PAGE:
By: Dawn Wilson

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A male red-winged blackbird (Agelaius phoeniceus) sings on a cold, frosty morning in Estes Park, Colorado.

This week’s featured animal is the red-winged blackbird. One of the most prolific birds of North America, the red-winged blackbird breeds from Alaska to Florida. Although they are a bird of least concern and seem plentiful in numbers, their population declined by at least 30 percent between 1966 and 2014. Here are five more fun facts about this vocal bird.

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A male red-winged blackbird (Agelaius phoeniceus) sits perched on a willow branch on a cloudy day near Lily Lake in Rocky Mountain National Park, Colorado.

1. Male red-winged blackbirds have a very distinct, musical song that sounds like “o-ka-leeee, ” a welcome sign of spring and used to attract females during the mating season.

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A female red-winged blackbird (Agelaius phoeniceus) holds onto a cattail as she uses it for nesting material on a spring morning at St. Vrain State Park in Longmont, Colorado.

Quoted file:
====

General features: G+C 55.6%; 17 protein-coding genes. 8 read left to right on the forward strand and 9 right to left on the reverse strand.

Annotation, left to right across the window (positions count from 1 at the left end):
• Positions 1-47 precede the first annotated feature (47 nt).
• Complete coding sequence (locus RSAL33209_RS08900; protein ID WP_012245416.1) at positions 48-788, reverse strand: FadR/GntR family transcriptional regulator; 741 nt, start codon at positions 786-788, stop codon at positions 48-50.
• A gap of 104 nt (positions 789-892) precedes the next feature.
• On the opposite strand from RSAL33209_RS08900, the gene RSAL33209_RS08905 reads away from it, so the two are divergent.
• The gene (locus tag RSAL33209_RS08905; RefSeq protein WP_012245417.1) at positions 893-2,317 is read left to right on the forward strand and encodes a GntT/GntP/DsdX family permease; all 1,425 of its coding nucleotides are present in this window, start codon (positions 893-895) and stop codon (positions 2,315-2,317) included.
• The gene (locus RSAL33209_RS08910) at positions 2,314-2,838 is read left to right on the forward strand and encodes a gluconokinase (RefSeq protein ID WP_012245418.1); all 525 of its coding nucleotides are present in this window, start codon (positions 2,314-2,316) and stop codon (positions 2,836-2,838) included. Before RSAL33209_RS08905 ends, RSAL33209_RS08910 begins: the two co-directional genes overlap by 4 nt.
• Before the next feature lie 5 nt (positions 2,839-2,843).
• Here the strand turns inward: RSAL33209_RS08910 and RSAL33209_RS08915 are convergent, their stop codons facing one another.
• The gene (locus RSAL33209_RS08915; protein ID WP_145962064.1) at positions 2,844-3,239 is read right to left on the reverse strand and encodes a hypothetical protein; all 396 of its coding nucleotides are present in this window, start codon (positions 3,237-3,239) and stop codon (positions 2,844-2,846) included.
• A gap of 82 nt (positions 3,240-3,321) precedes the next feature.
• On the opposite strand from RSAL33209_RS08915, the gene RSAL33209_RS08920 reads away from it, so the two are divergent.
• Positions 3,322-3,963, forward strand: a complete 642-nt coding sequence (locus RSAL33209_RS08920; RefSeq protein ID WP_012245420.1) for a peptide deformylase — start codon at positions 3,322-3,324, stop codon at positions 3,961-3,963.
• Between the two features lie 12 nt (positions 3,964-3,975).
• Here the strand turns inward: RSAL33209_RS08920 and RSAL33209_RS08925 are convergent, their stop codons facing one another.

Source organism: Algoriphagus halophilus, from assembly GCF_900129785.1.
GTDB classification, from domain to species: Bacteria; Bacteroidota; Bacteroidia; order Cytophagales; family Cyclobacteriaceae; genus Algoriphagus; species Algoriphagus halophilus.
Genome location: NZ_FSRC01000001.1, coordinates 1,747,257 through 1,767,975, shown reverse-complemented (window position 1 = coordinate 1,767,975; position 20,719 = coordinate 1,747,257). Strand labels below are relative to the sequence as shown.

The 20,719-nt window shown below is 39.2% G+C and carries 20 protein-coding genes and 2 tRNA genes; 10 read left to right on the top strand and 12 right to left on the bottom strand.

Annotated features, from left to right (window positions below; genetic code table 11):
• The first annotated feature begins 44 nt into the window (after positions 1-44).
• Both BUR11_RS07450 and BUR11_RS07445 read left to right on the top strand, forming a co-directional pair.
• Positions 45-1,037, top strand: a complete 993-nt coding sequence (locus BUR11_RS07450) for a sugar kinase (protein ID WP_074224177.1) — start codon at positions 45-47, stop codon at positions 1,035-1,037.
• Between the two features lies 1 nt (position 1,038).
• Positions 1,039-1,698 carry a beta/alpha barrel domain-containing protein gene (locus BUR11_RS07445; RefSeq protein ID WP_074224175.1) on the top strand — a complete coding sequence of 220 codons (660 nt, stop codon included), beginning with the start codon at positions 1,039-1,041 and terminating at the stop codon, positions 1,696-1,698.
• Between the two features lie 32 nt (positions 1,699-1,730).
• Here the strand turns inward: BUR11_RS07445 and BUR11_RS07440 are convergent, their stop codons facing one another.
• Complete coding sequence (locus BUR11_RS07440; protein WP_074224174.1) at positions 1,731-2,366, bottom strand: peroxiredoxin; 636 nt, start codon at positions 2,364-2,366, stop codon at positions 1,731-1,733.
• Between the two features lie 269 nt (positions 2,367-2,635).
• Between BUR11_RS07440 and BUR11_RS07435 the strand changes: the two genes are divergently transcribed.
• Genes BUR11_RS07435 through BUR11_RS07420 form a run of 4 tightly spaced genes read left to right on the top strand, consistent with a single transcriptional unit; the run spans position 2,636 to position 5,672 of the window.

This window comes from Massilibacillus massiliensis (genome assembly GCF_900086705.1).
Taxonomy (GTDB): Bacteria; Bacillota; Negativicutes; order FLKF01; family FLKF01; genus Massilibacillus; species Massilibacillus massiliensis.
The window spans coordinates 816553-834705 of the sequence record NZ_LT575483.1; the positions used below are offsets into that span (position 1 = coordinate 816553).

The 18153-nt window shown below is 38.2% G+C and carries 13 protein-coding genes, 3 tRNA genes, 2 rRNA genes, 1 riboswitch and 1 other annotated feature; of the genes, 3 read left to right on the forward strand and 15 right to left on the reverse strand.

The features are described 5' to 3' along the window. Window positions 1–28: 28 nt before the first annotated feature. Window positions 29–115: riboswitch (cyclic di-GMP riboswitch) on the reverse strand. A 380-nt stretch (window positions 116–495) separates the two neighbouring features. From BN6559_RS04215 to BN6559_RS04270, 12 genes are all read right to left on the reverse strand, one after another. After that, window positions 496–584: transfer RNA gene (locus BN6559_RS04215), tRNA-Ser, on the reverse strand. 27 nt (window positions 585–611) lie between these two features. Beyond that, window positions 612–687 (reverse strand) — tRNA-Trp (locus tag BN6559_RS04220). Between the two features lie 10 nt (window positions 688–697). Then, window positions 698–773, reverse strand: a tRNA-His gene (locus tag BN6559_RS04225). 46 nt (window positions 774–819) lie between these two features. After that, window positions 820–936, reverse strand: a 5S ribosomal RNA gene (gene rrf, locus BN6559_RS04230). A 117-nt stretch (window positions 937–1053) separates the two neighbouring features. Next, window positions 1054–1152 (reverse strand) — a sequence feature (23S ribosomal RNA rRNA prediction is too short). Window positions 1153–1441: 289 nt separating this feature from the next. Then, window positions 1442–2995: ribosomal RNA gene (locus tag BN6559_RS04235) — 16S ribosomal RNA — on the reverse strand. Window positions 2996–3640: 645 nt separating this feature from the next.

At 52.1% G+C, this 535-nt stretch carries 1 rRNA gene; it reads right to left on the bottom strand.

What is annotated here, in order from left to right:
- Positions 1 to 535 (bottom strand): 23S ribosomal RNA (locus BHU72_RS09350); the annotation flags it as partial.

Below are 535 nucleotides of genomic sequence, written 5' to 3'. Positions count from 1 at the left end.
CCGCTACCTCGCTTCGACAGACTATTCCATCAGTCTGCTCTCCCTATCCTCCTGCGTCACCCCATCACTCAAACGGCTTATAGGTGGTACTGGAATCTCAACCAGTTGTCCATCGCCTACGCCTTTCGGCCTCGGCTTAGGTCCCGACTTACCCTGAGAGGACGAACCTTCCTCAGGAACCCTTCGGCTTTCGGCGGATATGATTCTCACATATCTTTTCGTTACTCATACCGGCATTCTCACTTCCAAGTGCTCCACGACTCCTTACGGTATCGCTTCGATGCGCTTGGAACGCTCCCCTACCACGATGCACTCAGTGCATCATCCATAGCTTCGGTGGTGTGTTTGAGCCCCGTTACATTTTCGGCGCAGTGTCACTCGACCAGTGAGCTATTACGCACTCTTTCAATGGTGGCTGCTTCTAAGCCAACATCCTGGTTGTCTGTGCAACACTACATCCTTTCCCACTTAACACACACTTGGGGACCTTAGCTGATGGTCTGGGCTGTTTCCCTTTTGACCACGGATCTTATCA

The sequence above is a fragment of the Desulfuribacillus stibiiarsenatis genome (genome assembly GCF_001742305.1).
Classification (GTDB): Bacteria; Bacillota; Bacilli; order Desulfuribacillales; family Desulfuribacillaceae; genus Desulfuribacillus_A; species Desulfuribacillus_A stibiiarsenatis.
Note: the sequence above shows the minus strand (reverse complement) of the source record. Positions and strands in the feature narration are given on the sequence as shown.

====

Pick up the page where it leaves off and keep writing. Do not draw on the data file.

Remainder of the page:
2. Red-winged blackbirds are considered pests by many farmers because of their voracious appetite for grain in cultivated fields. The farmers, however, also benefit from the birds’ consumption of pesty bugs that can damage crops.

3. The red-winged blackbird can travel up to 30 miles per hour during migration.

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A male red-winged blackbird (Agelaius phoeniceus) sings while clinging to the top of some reeds on a sunny morning in Loveland, Colorado.

4. During the late spring and summer breeding season, red-winged blackbirds seem especially busy. That is because they can raise up to three broods per season, and build a new nest for each clutch to prevent infestations of parasites.

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A large flock of red-winged blackbirds (Agelaius phoeniceus) take off en masse above a group of sandhill cranes (Grus canadensis) on a sunny afternoon at Bosque del Apache National Wildlife Refuge, New Mexico.

5. Red-winged blackbirds nest in small groups mostly due to lack of habitat. The males will sit high on perches, like tall cattails, to keep watch and ward off intruders while the female spends much of the time deeper in the cover near the nest.

Dawn Wilson is a professional and award-winning nature photographer who lives in Estes Park year-round. You can see more of her work, join one of her Rocky tours, and purchase prints and calendars at DawnWilsonPhotography.com or follow her on Instagram: @dawnwilsonphoto.

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